Around the Auction World: November 2022
What were the top stories in the auction industry this month?
Top News Stories
Among the most exciting auctions this November was Stair’s sale of Joan Didion’s personal possessions, which gathered headlines and steam before the live bidding even began. The auction totaled over USD 1.9 million. Top lots included signed artworks from Richard Diebenkorn, Jennifer Bartlett, and Annie Leibovitz. The author’s iconic Celine sunglasses sold for $27,000 against a pre-sale estimate of $400 to $800.
In other news, Christie’s notched a new industry record with the staggering $1.62 billion sale of Paul G. Allen’s fine art collection. The Microsoft co-founder collected broadly, and the resulting sale of his collection spanned over 500 years of art history. Rare masterpieces from Claude Monet, Georges Seurat, René Magritte, Paul Cézanne, and Vincent van Gogh propelled the auction to success.
Among the highlights from around the auction world this month was a vintage and modern rug sale presented by Nazmiyal Auctions. The November 13 event particularly featured Scandinavian rugs and carpets from designers such as Märta Måås-Fjetterström, Verner Panton, and others. Turkish and Persian spreads were also well-represented in the catalog. At Ahlers & Ogletree, two collections of luxury jewelry and timepieces also crossed the auction block this month. The lots were sourced from the collections of Atlanta attorneys Joel A. Katz and Marjorie Knowles. Topping the results was a three-stone oval diamond ring, which achieved $65,000. Luxury timepieces from Audemars Piguet and Vacheron & Constantin also found buyers.
Collectors of all things tiny had a broad selection to choose from this month. Lion & Unicorn’s two-day sale of antique buttons presented over 1,000 lots of century-spanning buttons of all sizes and materials. This sale delivered several surprises, including a pearl and black glass horse button that sold for $3,500 after receiving 17 bids. And at Heritage Auctions, early bidding has opened for a December sale of casino chips from Las Vegas. Many of the available chips hail from now-defunct casinos such as the Desert Inn and the Stardust.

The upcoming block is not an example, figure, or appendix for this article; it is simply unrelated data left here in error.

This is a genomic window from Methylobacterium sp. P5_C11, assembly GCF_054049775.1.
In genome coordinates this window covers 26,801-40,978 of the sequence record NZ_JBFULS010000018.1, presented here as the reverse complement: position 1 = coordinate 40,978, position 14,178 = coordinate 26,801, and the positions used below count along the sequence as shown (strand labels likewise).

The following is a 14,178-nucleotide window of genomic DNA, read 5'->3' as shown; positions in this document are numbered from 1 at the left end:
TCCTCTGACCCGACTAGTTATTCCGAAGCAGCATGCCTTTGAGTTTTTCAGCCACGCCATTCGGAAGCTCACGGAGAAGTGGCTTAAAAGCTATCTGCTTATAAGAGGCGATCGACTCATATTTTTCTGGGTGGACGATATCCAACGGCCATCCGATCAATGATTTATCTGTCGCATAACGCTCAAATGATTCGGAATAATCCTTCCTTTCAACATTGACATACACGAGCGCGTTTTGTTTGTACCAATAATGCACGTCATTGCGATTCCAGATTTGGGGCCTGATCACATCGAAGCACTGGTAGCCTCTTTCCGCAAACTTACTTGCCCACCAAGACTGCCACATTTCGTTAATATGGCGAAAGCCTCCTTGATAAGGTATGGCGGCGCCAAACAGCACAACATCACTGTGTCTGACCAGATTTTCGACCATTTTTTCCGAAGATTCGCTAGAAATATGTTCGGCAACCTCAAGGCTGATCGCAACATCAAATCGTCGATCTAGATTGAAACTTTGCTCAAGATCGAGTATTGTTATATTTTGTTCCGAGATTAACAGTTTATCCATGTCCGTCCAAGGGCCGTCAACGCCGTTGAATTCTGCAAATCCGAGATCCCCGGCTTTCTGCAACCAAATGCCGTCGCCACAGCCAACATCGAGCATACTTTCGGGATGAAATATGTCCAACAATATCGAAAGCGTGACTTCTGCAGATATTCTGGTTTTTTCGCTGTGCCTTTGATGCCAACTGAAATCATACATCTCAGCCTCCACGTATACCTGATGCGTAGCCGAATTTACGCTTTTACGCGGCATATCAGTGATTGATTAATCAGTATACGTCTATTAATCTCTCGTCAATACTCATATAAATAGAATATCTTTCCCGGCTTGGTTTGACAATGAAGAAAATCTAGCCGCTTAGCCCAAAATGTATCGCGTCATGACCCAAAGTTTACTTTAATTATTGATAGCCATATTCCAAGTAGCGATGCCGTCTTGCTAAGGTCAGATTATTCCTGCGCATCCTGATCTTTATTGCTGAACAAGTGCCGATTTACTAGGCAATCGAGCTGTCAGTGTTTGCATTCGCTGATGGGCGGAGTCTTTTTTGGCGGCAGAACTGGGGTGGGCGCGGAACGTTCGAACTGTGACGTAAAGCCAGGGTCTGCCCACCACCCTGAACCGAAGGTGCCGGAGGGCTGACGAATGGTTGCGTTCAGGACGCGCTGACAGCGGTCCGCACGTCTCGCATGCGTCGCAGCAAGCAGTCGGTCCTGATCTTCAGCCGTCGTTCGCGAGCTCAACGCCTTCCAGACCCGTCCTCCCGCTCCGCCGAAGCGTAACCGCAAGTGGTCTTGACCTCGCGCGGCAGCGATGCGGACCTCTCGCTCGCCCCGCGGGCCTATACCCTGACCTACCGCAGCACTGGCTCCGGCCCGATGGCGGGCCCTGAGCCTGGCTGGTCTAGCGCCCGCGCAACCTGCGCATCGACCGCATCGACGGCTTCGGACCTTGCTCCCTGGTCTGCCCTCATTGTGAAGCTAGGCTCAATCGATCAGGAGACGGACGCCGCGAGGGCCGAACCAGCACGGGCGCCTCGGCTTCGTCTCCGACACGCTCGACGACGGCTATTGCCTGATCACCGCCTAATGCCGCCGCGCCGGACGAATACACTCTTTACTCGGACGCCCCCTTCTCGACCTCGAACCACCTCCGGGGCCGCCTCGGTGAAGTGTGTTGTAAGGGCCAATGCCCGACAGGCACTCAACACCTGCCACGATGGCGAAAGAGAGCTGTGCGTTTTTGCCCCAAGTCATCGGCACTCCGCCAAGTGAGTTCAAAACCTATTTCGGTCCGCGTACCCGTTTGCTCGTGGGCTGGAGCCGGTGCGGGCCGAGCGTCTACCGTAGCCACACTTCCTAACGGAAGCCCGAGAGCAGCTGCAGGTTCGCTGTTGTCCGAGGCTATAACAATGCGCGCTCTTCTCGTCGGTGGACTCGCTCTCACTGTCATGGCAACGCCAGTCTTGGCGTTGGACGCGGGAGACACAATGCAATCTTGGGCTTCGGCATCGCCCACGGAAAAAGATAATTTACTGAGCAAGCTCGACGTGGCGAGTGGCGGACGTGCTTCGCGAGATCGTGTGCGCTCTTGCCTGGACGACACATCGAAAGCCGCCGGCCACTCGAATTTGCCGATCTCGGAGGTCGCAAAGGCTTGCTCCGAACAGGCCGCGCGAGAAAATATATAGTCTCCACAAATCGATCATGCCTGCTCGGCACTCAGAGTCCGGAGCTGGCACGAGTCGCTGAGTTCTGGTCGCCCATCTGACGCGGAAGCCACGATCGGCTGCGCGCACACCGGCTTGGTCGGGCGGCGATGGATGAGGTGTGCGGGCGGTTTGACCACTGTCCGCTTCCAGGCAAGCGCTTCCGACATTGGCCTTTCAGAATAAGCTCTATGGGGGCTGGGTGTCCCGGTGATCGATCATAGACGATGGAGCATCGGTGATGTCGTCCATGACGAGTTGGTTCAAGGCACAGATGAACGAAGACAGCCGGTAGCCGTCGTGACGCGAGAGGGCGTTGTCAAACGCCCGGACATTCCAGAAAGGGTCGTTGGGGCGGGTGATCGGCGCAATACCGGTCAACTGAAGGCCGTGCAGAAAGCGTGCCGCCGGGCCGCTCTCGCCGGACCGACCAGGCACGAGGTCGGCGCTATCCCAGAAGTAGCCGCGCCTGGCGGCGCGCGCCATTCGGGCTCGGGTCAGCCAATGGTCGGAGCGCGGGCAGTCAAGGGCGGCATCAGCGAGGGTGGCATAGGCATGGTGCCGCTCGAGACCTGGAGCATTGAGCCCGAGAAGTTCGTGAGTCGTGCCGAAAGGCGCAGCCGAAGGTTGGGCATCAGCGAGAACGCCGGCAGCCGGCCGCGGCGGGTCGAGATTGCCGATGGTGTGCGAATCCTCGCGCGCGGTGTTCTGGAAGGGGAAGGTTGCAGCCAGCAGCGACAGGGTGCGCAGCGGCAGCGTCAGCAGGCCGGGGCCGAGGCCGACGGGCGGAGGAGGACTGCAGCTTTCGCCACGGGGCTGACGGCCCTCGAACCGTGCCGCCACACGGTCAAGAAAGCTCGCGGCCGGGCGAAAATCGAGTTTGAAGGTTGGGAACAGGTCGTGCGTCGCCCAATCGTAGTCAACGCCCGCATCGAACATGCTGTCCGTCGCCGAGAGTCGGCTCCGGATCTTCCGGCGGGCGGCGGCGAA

Korean Art Market News
Elsewhere in the auction world, Auction Daily continued our coverage of the Korean market and art world with a review of The Man Who Paints Water Drops, a documentary film about the artist Kim Tschang-yeul. The film explored Kim’s life and work, including the suffering that prompted the artist to paint nothing but water drops for 50 years. Our reviewer found deep connections and satisfying resonance in the film, noting that “if you can read and look at pain, art becomes deeper.”
The second of a two-part opinion series on Korean art history also appeared this month. Korean art market observer and Auction Daily columnist Ji Young Huh explored the history of Korean modern art from the 1970s to the present day. In the aftermath of war and occupation, Korean artists of the ‘70s developed a distinct style of monochromatic painting that set the stage for later movements and the rise of Korean art on the world stage. (Check out the first part of the column here.)